WATSONVILLE—On June 6, 1975, California Governor Jerry Brown signed a law giving farmworkers groundbreaking rights and protections. The law allowed workers to petition for secret-ballot elections as well as vote to join a union.
Men and women took to the fields of the Salinas Valley in the lead-up to the new election, campaigning and spreading awareness. Among them was a young Cesar Chavez—who led a 58-day march, or “Caminata,” through the fields of California.
Mimi Plumb, a photography student from the San Francisco Bay Area, spent months with the farmworkers, shooting dozens of rolls of film photographs. For four decades the images remained boxed away as negatives. That is until Plumb, who had gone on to have a successful career as an artist and educator, rediscovered them.
The Watsonville Public Library is currently displaying 18 of these historic photographs.
“It’s incredible to have these here,” said Principal Librarian Alicia Martinez. “It brings awareness… to how big of an impact this time had on history.”
The exhibition, “Pictures from the Field: The Caminata in the Summer of 1975,” is an offshoot of “Democracy in the Fields,” which debuted at the National Steinbeck Center in 2016. On Tuesday organizers were putting the finishing touches on the show.
Librarian Susan Renison said the show had garnered plenty of attention—even before it was finished being assembled.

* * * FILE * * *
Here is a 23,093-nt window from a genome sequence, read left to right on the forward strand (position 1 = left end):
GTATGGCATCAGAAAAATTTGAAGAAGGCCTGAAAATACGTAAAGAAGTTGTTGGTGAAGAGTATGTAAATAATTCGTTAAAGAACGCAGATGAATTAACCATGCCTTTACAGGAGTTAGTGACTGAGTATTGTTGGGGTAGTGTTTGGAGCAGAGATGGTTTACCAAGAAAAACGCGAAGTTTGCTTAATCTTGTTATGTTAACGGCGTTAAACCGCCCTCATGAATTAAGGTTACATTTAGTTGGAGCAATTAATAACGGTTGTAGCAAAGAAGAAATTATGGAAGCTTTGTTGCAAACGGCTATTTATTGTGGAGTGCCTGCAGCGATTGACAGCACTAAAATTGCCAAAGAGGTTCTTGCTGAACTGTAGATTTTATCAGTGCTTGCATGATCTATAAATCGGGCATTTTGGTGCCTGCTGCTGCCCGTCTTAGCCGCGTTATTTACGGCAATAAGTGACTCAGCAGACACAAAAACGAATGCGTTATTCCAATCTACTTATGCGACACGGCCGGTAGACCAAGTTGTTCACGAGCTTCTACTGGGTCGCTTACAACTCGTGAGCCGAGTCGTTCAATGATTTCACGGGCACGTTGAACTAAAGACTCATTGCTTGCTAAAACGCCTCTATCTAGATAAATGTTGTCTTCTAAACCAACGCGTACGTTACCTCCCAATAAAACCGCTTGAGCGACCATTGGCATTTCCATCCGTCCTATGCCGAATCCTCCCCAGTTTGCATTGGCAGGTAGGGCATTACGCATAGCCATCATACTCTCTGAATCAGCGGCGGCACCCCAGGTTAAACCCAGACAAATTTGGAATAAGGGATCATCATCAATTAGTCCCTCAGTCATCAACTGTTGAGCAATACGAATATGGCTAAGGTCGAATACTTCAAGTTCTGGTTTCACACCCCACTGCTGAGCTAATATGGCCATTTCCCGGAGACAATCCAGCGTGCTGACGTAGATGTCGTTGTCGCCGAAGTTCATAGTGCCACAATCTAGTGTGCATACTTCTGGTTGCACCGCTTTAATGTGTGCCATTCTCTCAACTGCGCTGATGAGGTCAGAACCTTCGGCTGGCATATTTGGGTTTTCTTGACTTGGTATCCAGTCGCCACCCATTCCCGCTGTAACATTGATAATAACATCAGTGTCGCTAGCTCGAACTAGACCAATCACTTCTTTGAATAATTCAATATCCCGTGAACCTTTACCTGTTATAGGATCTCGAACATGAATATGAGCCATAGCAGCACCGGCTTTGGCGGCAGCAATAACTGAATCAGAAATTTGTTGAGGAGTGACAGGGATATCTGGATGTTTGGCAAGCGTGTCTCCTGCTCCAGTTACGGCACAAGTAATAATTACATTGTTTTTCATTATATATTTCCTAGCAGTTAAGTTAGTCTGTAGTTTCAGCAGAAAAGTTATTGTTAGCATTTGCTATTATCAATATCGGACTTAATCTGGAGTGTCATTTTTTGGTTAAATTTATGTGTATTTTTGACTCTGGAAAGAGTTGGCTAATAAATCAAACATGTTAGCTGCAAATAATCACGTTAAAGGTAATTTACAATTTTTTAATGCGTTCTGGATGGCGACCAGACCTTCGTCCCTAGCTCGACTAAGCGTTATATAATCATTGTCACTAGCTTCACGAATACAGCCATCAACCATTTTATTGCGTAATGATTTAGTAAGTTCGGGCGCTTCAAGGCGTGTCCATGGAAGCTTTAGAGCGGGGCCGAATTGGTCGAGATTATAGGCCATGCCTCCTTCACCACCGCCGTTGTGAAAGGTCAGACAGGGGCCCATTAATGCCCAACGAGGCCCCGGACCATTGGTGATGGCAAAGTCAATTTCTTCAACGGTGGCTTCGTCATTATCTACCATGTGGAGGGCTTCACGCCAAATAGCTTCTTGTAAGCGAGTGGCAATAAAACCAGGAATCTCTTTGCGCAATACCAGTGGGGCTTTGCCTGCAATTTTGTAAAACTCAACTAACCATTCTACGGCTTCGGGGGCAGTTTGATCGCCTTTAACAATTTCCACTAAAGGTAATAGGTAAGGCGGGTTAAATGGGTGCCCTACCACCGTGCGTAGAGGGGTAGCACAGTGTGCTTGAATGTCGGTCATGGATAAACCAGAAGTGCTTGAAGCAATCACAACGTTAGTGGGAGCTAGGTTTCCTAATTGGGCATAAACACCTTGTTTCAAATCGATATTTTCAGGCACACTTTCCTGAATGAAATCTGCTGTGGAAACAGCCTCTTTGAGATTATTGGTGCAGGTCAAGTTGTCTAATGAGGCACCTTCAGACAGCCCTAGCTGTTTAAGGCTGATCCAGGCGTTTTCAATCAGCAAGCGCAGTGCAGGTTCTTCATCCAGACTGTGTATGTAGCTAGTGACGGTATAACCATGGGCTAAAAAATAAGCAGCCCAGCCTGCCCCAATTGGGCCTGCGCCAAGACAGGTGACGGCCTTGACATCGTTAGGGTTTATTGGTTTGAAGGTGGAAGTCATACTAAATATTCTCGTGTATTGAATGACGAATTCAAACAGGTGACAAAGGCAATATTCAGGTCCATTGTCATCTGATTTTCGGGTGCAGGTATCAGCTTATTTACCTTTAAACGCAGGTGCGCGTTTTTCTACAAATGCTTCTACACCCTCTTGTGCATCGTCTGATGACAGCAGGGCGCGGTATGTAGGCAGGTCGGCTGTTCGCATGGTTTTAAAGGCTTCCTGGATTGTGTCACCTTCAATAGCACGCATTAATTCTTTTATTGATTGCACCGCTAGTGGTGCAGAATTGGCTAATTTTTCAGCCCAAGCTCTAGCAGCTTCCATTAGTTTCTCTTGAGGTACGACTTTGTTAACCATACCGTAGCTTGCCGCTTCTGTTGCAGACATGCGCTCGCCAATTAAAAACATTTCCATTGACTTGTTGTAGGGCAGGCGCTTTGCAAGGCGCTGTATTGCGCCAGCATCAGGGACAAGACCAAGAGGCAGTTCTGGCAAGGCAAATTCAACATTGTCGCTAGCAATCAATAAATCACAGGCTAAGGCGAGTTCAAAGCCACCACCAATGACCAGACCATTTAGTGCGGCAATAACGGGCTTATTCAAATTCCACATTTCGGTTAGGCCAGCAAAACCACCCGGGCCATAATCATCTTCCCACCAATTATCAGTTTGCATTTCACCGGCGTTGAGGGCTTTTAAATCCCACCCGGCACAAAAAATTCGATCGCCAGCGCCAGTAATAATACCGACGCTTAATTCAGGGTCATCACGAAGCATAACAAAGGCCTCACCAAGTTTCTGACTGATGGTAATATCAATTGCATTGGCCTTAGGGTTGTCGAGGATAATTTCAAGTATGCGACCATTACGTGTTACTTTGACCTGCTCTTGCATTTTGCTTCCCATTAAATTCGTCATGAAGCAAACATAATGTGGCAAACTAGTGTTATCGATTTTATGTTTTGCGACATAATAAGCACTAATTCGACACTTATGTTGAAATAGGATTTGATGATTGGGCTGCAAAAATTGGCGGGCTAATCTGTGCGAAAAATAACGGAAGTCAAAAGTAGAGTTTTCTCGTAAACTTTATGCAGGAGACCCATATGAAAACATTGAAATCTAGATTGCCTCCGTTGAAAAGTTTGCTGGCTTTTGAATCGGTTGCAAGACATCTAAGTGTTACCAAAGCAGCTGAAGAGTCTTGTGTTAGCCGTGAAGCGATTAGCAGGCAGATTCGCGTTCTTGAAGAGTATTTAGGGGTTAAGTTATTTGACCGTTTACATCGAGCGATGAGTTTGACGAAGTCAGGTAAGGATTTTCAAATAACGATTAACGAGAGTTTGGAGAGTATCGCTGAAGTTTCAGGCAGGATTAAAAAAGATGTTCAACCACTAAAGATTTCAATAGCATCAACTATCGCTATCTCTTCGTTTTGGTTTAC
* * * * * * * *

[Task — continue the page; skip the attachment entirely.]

“Just while I was hanging it, people told stories about how they had marched with Cesar… how the photographs made them cry,” she said. “It was amazing.”
Cesar Chavez is shown with others at Camp Roberts, an old Army base at the southern end of the Salinas Valley on July 26, 1975. — Photo by Mimi Plumb
Watsonville City Councilman Lowell Hurst found time to view the exhibit after a meeting at the library on Tuesday.
“Anytime we can revisit history, reflect on it, and build on it, it helps us move forward,” Hurst said. “Isn’t it interesting how we see things repeat themselves.”
“Pictures from the Field” will be shown at the Watsonville Public Library’s main branch, 275 Main St., until the end of October. A reception for the show will coincide with a film screening of “Adios Amor: The Search for Maria Moreno” on Oct. 19.
Martinez said she hopes the photographs will inspire others to keep working for change.
“It’s important to remember… the prominent role these people played in our history,” Martinez said. “We should never, ever forget what they worked so hard for.”